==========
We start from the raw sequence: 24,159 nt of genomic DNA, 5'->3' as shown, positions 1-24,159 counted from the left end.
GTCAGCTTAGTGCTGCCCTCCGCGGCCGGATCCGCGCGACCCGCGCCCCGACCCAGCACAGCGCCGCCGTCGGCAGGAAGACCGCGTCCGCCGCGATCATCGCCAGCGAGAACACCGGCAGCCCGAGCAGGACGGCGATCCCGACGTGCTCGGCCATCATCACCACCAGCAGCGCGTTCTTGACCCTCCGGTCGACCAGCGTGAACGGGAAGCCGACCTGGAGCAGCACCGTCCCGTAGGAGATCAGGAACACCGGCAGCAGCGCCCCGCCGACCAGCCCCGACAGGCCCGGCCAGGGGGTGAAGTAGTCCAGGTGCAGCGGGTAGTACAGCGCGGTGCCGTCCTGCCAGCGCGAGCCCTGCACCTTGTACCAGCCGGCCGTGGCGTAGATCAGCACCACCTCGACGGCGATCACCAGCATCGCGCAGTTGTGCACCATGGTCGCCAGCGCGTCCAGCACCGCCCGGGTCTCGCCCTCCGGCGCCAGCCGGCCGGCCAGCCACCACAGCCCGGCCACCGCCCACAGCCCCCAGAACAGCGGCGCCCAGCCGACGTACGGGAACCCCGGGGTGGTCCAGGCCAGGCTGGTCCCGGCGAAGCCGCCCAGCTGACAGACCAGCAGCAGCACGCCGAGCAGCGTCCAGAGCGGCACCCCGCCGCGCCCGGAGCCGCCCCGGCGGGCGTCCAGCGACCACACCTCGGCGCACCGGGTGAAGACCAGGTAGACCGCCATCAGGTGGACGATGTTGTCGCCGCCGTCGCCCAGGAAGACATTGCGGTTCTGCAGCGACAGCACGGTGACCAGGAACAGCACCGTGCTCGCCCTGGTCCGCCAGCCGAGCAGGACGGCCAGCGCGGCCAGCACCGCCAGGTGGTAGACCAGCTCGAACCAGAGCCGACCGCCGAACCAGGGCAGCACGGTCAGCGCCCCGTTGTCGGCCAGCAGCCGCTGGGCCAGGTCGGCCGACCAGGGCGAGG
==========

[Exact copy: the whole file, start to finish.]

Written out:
We start from the raw sequence: 24,159 nt of genomic DNA, 5'->3' as shown, positions 1-24,159 counted from the left end.
GTCAGCTTAGTGCTGCCCTCCGCGGCCGGATCCGCGCGACCCGCGCCCCGACCCAGCACAGCGCCGCCGTCGGCAGGAAGACCGCGTCCGCCGCGATCATCGCCAGCGAGAACACCGGCAGCCCGAGCAGGACGGCGATCCCGACGTGCTCGGCCATCATCACCACCAGCAGCGCGTTCTTGACCCTCCGGTCGACCAGCGTGAACGGGAAGCCGACCTGGAGCAGCACCGTCCCGTAGGAGATCAGGAACACCGGCAGCAGCGCCCCGCCGACCAGCCCCGACAGGCCCGGCCAGGGGGTGAAGTAGTCCAGGTGCAGCGGGTAGTACAGCGCGGTGCCGTCCTGCCAGCGCGAGCCCTGCACCTTGTACCAGCCGGCCGTGGCGTAGATCAGCACCACCTCGACGGCGATCACCAGCATCGCGCAGTTGTGCACCATGGTCGCCAGCGCGTCCAGCACCGCCCGGGTCTCGCCCTCCGGCGCCAGCCGGCCGGCCAGCCACCACAGCCCGGCCACCGCCCACAGCCCCCAGAACAGCGGCGCCCAGCCGACGTACGGGAACCCCGGGGTGGTCCAGGCCAGGCTGGTCCCGGCGAAGCCGCCCAGCTGACAGACCAGCAGCAGCACGCCGAGCAGCGTCCAGAGCGGCACCCCGCCGCGCCCGGAGCCGCCCCGGCGGGCGTCCAGCGACCACACCTCGGCGCACCGGGTGAAGACCAGGTAGACCGCCATCAGGTGGACGATGTTGTCGCCGCCGTCGCCCAGGAAGACATTGCGGTTCTGCAGCGACAGCACGGTGACCAGGAACAGCACCGTGCTCGCCCTGGTCCGCCAGCCGAGCAGGACGGCCAGCGCGGCCAGCACCGCCAGGTGGTAGACCAGCTCGAACCAGAGCCGACCGCCGAACCAGGGCAGCACGGTCAGCGCCCCGTTGTCGGCCAGCAGCCGCTGGGCCAGGTCGGCCGACCAGGGCGAGG